Trend: Music Recommendations 2.0

Music recommendation services are taking on Web 2.0 functionality integrating the best of user generated content, communites and social networking.

Trend Description:
Since the first consumer logged on to the Internet, user reviews and recommendations became increasingly important. Now the music industry and some music fans caught on. The result are several new websites, which let users and listeners judge and choose what they want to hear. The music fan, the listener and the music critic become one and the same person. Users can socialize based on their music taste, explore and discover new music through playlists of friends and the social network of these new user-fed web applications.

Cases:

Last.fm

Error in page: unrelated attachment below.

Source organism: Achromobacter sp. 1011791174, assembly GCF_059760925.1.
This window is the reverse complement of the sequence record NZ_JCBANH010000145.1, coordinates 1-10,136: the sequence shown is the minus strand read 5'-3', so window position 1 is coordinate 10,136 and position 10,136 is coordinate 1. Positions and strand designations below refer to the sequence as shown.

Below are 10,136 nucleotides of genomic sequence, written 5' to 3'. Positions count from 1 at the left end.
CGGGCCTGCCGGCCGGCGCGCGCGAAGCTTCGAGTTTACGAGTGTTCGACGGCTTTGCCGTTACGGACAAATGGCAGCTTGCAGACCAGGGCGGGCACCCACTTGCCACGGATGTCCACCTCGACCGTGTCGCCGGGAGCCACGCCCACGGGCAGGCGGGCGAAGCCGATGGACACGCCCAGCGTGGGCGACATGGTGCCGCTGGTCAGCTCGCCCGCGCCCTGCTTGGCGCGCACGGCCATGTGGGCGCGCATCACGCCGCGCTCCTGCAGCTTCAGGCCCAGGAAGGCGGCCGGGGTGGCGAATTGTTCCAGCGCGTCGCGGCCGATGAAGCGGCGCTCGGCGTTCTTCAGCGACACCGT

More than ten million times a day Last.fm’s Audioscrobbler music-engine gets fed by it’s users. Simply by playing a song on their computer or iPod users add their music to the library, the so called social music platform of Last.fm. The engine than creates charts and play lists for the users according to their music profile and even generates personal radio stations. Every music profile is public, that means each user can listen to every radio station created. This is one way to discover new music and find musical soul mates. Last.fm also creates music charts for every user, which can be shared through MySpace, Livejournal, Facebook or a personal blog. Via the Last.fm dashboard music fans can even check on the music their friends are listening to right now. Users can search for music, songs, artists, and for other users, groups or forums. Last.fm is so far also the only social music platform, which features classical music and Flickr pics.